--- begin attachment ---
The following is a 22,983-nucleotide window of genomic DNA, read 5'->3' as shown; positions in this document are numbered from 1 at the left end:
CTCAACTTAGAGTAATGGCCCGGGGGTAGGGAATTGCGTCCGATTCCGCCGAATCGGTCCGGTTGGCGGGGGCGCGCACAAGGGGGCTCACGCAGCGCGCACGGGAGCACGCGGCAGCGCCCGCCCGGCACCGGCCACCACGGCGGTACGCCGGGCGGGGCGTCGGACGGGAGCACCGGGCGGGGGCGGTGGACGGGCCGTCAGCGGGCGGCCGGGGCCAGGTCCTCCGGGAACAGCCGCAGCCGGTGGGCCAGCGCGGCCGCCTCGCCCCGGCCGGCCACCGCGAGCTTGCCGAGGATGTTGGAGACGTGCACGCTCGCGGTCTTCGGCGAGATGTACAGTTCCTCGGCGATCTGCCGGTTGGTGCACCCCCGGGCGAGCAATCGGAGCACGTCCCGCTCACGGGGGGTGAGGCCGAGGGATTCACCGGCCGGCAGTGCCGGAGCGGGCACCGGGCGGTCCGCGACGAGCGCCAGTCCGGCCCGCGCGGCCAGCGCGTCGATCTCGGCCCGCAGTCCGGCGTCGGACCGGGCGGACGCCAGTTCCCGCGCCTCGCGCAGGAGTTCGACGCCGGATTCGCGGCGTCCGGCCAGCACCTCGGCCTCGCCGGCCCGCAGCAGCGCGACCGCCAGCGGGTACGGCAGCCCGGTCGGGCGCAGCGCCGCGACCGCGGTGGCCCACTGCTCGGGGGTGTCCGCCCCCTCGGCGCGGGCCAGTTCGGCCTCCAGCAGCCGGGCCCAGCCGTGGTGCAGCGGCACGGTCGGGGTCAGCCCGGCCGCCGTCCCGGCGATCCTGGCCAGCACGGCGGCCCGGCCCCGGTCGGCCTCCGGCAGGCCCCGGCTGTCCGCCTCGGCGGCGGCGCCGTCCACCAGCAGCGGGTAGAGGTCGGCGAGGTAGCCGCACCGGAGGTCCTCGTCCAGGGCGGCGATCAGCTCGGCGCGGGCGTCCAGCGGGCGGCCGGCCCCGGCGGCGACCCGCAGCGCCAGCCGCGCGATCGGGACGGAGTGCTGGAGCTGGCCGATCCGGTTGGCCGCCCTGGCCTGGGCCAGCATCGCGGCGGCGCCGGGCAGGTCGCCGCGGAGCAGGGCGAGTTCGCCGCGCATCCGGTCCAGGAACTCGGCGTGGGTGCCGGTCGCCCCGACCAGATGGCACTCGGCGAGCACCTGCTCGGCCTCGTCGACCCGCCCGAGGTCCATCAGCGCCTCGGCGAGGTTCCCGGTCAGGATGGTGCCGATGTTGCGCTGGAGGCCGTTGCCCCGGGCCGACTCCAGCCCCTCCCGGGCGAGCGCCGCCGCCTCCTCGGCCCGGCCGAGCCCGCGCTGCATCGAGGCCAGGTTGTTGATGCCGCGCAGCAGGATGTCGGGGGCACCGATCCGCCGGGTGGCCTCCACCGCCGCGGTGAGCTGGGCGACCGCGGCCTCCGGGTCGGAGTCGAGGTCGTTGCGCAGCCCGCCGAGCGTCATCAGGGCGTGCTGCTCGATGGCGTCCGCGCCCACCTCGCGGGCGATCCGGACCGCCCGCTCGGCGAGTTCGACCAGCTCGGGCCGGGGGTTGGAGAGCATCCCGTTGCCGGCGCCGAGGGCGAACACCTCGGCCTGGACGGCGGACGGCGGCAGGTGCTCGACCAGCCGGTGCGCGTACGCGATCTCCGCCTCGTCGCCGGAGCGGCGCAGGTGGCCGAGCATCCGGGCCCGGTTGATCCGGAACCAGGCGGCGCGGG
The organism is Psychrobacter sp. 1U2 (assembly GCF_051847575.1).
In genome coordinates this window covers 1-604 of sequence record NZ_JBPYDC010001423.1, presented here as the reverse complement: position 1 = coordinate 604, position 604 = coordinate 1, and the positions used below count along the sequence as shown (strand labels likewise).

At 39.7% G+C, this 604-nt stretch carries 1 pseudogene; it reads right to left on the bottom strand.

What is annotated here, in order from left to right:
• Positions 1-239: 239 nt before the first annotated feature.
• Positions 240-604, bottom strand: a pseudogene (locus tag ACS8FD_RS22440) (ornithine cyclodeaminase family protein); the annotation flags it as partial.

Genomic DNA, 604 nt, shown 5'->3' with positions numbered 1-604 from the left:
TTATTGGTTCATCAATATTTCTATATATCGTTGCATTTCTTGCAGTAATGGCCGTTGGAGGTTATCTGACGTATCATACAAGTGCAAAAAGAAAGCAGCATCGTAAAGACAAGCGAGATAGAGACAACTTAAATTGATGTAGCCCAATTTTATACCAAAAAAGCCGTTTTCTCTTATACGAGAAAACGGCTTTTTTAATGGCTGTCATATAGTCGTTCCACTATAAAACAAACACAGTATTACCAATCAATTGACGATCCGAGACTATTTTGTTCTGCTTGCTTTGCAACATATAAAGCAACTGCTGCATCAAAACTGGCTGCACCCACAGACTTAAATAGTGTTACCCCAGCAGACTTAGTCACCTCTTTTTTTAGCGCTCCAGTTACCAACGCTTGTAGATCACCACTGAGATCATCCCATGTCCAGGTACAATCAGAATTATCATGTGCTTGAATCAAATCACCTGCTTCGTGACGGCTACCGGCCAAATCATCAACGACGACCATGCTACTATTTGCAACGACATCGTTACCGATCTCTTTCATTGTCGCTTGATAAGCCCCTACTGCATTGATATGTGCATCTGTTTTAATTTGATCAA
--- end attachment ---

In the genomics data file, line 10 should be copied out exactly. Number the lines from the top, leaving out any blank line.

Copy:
TTATTGGTTCATCAATATTTCTATATATCGTTGCATTTCTTGCAGTAATGGCCGTTGGAGGTTATCTGACGTATCATACAAGTGCAAAAAGAAAGCAGCATCGTAAAGACAAGCGAGATAGAGACAACTTAAATTGATGTAGCCCAATTTTATACCAAAAAAGCCGTTTTCTCTTATACGAGAAAACGGCTTTTTTAATGGCTGTCATATAGTCGTTCCACTATAAAACAAACACAGTATTACCAATCAATTGACGATCCGAGACTATTTTGTTCTGCTTGCTTTGCAACATATAAAGCAACTGCTGCATCAAAACTGGCTGCACCCACAGACTTAAATAGTGTTACCCCAGCAGACTTAGTCACCTCTTTTTTTAGCGCTCCAGTTACCAACGCTTGTAGATCACCACTGAGATCATCCCATGTCCAGGTACAATCAGAATTATCATGTGCTTGAATCAAATCACCTGCTTCGTGACGGCTACCGGCCAAATCATCAACGACGACCATGCTACTATTTGCAACGACATCGTTACCGATCTCTTTCATTGTCGCTTGATAAGCCCCTACTGCATTGATATGTGCATCTGTTTTAATTTGATCAA